Using free software in education is not just about saving money. It's also about preserving choice, not locking a student's experience into a certain way of doing something.
With Linux, there's no vendor lock-in. Free software is more likely to be open-standards compliant, and it's going to be more open to different languages, localities and curricula.
It also removes what can sometimes be a barrier to learning; using the same software on your own machine at home. And because there's usually more than one piece of open source software for a job, free software makes it easier to broaden your experience and look at a variety of methods for completing that job.
All of which is essential in a world where technology is turned on its head every five years and where training needs are so unpredictable. It's also never too early to start training in IT skills, and in the UK at least, computer training starts for many at primary school level.
For some, this will be their first experience of a computer. It's also likely to be the first time they've had any kind of formal training on how to use one, and these first impressions are going to last. So there's a strong argument that teaching should be as unbiased as possible.
Yet for a variety of reasons most schools favour Microsoft. There's nothing wrong with this, as experience with Microsoft's ubiquitous products is never going to be wasted, but as Linux users, we all know there might be a better option.
Linux and open source offers a genuine alternative, with many advantages over proprietary training that aren't costrelated, although there's no reason why this can't be part of the overall solution.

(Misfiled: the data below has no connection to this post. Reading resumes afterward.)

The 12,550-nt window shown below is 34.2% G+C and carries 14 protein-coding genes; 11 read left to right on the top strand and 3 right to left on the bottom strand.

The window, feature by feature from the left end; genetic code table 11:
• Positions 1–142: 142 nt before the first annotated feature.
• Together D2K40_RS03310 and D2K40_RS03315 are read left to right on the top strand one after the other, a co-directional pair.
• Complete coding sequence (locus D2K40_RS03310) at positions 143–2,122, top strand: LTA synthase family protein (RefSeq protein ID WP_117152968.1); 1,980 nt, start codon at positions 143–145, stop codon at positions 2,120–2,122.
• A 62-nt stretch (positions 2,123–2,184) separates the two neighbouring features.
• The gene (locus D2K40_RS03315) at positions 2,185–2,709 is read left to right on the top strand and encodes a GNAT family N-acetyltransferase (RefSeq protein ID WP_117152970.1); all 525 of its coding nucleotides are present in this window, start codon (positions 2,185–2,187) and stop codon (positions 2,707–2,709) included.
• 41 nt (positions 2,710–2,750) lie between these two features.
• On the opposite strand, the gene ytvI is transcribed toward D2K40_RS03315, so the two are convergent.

The best thing about Linux training in education is that there are already people doing it. There are establishments up and down the UK that have decided to include Linux on their syllabus and make a concerted effort to provide their students with the choice.
So if you're a parent frustrated with the lack of options for your child, or you're maybe a student who wants to learn Linux skills from the outset, there are places to go and people to speak to. They may be able to help you make the difference. But even if you can't influence the training regime at your local establishment, Linux can still play a part.
Unlike in schools, Linux and open source software isn't badly served by professional training. It's this kind of training that pits Linux against Microsoft's certification, and it's the kind that prepares IT people for the real tasks they face while dealing with Linux systems.
The Linux Professional Institute, for example, has been dishing out qualifications for over 10 years, and its LPI certification levels have become something of a standard for Linux system administrators.
LPIC-1, for instance, covers all the basics of running and maintaining a simple Linux system, from dealing with the command line and helping new users to installing, configuring and connecting a workstation to the network. But more importantly, you don't need any prior experience before starting on the course, and this has made it a great entry point for some of the more adventurous schools in the UK.
Case study 1
Barnfield College in Luton, Bedfordshire, is an establishment that offers plenty of further education opportunities for students to take on to a university or workplace. The college has a well-established computing curriculum, including all the common Microsoft applications, web design and data management.
But more interestingly for us, it also offers a comprehensive range of Linux courses, including an Introduction to the desktop, and uses Linux as the basis for some of its web development programmes.